Did you know that compassion can relieve stress?

There is no doubt there has been plenty of reason for anxiety in the last few weeks. Though some have responded with panic and greed, it warms my heart to hear of the many acts of compassion happening in our communities. People are sewing masks for health care providers or going out of their way to assist others in need.

Did you know that compassion is one of our best resources in a time of crisis? And it is not just because of what we are doing for others. There is a growing body of research supporting the idea that compassion can have a positive effect on the compassion giver as well as the recipient. One of its many benefits is relieving stress by calming the amygdala.

Our stress response is our brain’s way of responding to a threat. The amygdala relays messages throughout our nervous system to get ready to fight or flee. Hearing news about those suffering from covid-19 and the strain on our health care system can activate this stress response. When the amygdala sends out a stress signal, our body will respond accordingly. Chronic stress can cause sleeplessness, irritability, digestive problems and a host of other physical and emotional symptoms.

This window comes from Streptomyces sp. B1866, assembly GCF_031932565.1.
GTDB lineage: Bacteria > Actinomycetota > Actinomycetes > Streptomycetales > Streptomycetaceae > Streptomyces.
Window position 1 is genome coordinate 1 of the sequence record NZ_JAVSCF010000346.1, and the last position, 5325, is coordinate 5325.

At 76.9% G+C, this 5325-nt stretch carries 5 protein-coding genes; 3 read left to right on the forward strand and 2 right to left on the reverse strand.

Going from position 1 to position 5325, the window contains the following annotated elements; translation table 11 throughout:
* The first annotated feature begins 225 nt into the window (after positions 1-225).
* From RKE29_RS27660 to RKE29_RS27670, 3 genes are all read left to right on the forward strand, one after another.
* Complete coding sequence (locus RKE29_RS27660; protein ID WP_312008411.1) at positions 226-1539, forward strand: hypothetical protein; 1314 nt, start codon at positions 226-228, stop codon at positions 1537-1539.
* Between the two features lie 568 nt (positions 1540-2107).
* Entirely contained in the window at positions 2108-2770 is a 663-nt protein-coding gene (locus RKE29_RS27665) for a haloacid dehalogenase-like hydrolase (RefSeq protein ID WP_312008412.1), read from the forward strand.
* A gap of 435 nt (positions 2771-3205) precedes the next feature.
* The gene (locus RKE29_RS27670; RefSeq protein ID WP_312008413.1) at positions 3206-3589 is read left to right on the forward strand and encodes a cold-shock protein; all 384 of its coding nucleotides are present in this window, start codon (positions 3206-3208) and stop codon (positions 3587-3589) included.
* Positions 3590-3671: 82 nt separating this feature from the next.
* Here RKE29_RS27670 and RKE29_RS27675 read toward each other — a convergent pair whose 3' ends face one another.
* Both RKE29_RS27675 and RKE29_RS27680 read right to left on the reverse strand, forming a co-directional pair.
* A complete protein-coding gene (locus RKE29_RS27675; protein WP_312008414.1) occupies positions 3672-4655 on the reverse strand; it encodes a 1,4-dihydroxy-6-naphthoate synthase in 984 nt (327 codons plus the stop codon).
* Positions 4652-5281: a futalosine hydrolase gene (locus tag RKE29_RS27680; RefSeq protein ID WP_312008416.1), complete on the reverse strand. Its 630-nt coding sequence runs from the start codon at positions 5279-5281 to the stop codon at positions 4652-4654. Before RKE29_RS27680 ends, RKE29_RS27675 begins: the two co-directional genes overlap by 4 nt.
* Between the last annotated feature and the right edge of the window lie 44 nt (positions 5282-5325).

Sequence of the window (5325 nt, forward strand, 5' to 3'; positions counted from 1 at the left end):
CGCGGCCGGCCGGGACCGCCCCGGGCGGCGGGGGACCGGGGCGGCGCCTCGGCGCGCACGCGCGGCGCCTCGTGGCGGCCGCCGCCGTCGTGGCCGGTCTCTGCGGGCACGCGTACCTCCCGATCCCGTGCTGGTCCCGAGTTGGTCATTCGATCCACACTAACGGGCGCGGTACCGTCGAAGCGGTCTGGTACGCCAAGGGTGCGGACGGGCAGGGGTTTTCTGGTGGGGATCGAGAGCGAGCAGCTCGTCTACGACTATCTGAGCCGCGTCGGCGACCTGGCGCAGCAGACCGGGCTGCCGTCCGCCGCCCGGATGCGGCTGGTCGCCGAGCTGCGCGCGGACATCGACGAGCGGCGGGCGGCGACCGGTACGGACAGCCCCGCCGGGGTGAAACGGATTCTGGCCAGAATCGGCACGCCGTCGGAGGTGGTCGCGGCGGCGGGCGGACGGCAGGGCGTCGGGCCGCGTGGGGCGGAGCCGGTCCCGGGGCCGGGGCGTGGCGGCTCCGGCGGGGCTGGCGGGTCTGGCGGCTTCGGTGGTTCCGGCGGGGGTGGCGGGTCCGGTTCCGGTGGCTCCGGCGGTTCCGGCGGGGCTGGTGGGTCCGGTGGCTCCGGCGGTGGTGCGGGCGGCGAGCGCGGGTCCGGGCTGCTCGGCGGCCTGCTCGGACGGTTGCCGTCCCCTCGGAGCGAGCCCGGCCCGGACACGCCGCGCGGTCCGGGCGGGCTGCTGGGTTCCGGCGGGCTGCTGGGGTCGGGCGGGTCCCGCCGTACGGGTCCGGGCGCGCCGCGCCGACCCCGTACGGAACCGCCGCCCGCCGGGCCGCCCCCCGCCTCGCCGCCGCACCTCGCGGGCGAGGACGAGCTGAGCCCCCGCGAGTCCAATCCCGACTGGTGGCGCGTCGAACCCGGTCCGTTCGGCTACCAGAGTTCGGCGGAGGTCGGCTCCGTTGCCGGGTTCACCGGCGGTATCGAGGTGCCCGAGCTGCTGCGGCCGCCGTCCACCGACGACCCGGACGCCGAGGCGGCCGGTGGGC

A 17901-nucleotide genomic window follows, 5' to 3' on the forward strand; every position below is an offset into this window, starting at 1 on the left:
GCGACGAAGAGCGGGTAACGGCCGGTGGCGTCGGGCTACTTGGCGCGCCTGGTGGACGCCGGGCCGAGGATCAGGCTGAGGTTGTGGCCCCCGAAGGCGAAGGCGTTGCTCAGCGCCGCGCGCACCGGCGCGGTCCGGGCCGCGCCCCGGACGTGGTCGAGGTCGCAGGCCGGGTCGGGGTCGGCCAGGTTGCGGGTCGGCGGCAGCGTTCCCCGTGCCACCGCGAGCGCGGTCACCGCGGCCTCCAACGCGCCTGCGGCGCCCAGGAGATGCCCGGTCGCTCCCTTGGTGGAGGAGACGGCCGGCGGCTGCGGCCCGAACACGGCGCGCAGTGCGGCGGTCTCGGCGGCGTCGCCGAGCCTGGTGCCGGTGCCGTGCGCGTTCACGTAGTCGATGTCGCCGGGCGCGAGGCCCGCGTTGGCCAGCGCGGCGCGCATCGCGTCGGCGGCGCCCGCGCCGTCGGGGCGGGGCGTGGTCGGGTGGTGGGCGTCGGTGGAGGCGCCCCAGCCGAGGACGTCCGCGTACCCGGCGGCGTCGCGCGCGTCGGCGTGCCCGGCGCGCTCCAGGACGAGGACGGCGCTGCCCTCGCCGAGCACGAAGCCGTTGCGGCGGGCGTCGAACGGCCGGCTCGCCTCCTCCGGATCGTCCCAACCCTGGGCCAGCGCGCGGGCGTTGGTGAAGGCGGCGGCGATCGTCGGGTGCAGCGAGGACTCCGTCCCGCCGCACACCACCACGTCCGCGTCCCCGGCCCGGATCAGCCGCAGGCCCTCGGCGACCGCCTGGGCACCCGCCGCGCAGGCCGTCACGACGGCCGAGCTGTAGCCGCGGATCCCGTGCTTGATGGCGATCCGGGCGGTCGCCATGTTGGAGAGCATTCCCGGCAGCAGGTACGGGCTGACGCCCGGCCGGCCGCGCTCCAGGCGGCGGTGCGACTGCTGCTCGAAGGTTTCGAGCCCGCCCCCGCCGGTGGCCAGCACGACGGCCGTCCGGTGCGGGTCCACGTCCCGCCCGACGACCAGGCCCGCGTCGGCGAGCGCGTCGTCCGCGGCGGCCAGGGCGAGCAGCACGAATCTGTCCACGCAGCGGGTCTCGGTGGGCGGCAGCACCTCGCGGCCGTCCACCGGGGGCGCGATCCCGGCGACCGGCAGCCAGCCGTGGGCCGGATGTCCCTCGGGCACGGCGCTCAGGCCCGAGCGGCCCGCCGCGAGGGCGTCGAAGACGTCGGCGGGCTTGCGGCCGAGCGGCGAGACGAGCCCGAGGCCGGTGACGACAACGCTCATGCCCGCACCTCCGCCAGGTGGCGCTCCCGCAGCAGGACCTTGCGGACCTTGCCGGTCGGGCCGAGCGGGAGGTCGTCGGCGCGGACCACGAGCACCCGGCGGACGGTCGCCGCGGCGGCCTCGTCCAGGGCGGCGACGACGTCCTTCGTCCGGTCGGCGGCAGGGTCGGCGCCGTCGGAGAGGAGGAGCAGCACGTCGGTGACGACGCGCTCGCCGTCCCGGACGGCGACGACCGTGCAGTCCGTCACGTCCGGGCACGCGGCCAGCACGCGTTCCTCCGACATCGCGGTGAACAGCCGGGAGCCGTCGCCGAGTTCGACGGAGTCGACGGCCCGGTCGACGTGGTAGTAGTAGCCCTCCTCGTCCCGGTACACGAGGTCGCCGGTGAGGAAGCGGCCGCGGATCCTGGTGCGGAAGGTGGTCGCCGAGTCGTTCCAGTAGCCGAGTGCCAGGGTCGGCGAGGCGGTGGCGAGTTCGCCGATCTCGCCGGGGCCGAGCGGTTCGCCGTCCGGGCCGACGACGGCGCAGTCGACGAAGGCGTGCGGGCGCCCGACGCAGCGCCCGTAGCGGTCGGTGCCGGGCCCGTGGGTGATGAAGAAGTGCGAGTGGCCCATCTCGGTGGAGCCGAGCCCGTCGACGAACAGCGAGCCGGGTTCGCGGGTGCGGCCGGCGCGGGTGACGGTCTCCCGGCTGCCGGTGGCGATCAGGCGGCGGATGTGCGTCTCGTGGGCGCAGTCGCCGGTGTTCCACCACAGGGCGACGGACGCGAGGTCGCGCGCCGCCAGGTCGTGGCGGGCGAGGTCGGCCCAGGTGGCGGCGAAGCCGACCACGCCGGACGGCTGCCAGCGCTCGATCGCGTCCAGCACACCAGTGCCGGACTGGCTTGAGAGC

But when we choose to respond with an act of compassion, we change the response. The brain still detects the threat, but when we respond by planning to help others, we engage our prefrontal cortex. This sends a message back to the amygdala that everything is going to be okay, we can handle this. When we have the resources to cope with danger, the brain sees it as less of a threat. Instead, acts of compassion can trigger our reward system causing dopamine pathways to fire.

Compassion is like a muscle, the more we practice the stronger it becomes. While most of us need to stay at home, instead of focusing on the news, think of what you can do to help.  It can be sewing masks for our essential workers, helping a neighbor, checking on the elderly or just practicing random acts of kindness to those in your household. Choose to respond with compassion for yourself and others and together we will get through this.

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